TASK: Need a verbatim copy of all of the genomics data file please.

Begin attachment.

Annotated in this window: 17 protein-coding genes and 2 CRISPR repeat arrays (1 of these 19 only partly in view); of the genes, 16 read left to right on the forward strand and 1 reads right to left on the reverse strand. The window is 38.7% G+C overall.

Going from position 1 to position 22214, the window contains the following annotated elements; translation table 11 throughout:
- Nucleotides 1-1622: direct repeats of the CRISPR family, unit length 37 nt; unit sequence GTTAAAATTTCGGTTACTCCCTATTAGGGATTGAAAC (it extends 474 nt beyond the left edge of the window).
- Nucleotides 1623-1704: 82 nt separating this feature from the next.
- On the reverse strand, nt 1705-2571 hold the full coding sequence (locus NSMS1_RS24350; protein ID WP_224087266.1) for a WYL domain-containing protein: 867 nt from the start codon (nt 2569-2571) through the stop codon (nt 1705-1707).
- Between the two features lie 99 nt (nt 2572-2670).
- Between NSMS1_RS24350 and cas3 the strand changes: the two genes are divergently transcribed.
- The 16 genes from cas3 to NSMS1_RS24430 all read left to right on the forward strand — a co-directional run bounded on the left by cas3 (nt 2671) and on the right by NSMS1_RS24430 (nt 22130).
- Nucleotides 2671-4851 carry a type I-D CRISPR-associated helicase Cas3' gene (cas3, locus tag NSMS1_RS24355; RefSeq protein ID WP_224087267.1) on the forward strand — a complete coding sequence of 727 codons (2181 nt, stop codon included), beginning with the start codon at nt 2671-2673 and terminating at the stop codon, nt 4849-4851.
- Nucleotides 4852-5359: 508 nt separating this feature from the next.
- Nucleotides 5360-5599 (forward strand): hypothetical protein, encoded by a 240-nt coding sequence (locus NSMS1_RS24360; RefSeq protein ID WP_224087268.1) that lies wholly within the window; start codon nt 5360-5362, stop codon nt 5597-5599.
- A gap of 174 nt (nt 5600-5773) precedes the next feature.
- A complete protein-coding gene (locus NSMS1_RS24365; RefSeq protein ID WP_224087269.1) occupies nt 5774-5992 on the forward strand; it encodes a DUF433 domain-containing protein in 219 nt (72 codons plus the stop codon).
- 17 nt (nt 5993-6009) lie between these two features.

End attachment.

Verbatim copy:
Annotated in this window: 17 protein-coding genes and 2 CRISPR repeat arrays (1 of these 19 only partly in view); of the genes, 16 read left to right on the forward strand and 1 reads right to left on the reverse strand. The window is 38.7% G+C overall.

Going from position 1 to position 22214, the window contains the following annotated elements; translation table 11 throughout:
- Nucleotides 1-1622: direct repeats of the CRISPR family, unit length 37 nt; unit sequence GTTAAAATTTCGGTTACTCCCTATTAGGGATTGAAAC (it extends 474 nt beyond the left edge of the window).
- Nucleotides 1623-1704: 82 nt separating this feature from the next.
- On the reverse strand, nt 1705-2571 hold the full coding sequence (locus NSMS1_RS24350; protein ID WP_224087266.1) for a WYL domain-containing protein: 867 nt from the start codon (nt 2569-2571) through the stop codon (nt 1705-1707).
- Between the two features lie 99 nt (nt 2572-2670).
- Between NSMS1_RS24350 and cas3 the strand changes: the two genes are divergently transcribed.
- The 16 genes from cas3 to NSMS1_RS24430 all read left to right on the forward strand — a co-directional run bounded on the left by cas3 (nt 2671) and on the right by NSMS1_RS24430 (nt 22130).
- Nucleotides 2671-4851 carry a type I-D CRISPR-associated helicase Cas3' gene (cas3, locus tag NSMS1_RS24355; RefSeq protein ID WP_224087267.1) on the forward strand — a complete coding sequence of 727 codons (2181 nt, stop codon included), beginning with the start codon at nt 2671-2673 and terminating at the stop codon, nt 4849-4851.
- Nucleotides 4852-5359: 508 nt separating this feature from the next.
- Nucleotides 5360-5599 (forward strand): hypothetical protein, encoded by a 240-nt coding sequence (locus NSMS1_RS24360; RefSeq protein ID WP_224087268.1) that lies wholly within the window; start codon nt 5360-5362, stop codon nt 5597-5599.
- A gap of 174 nt (nt 5600-5773) precedes the next feature.
- A complete protein-coding gene (locus NSMS1_RS24365; RefSeq protein ID WP_224087269.1) occupies nt 5774-5992 on the forward strand; it encodes a DUF433 domain-containing protein in 219 nt (72 codons plus the stop codon).
- 17 nt (nt 5993-6009) lie between these two features.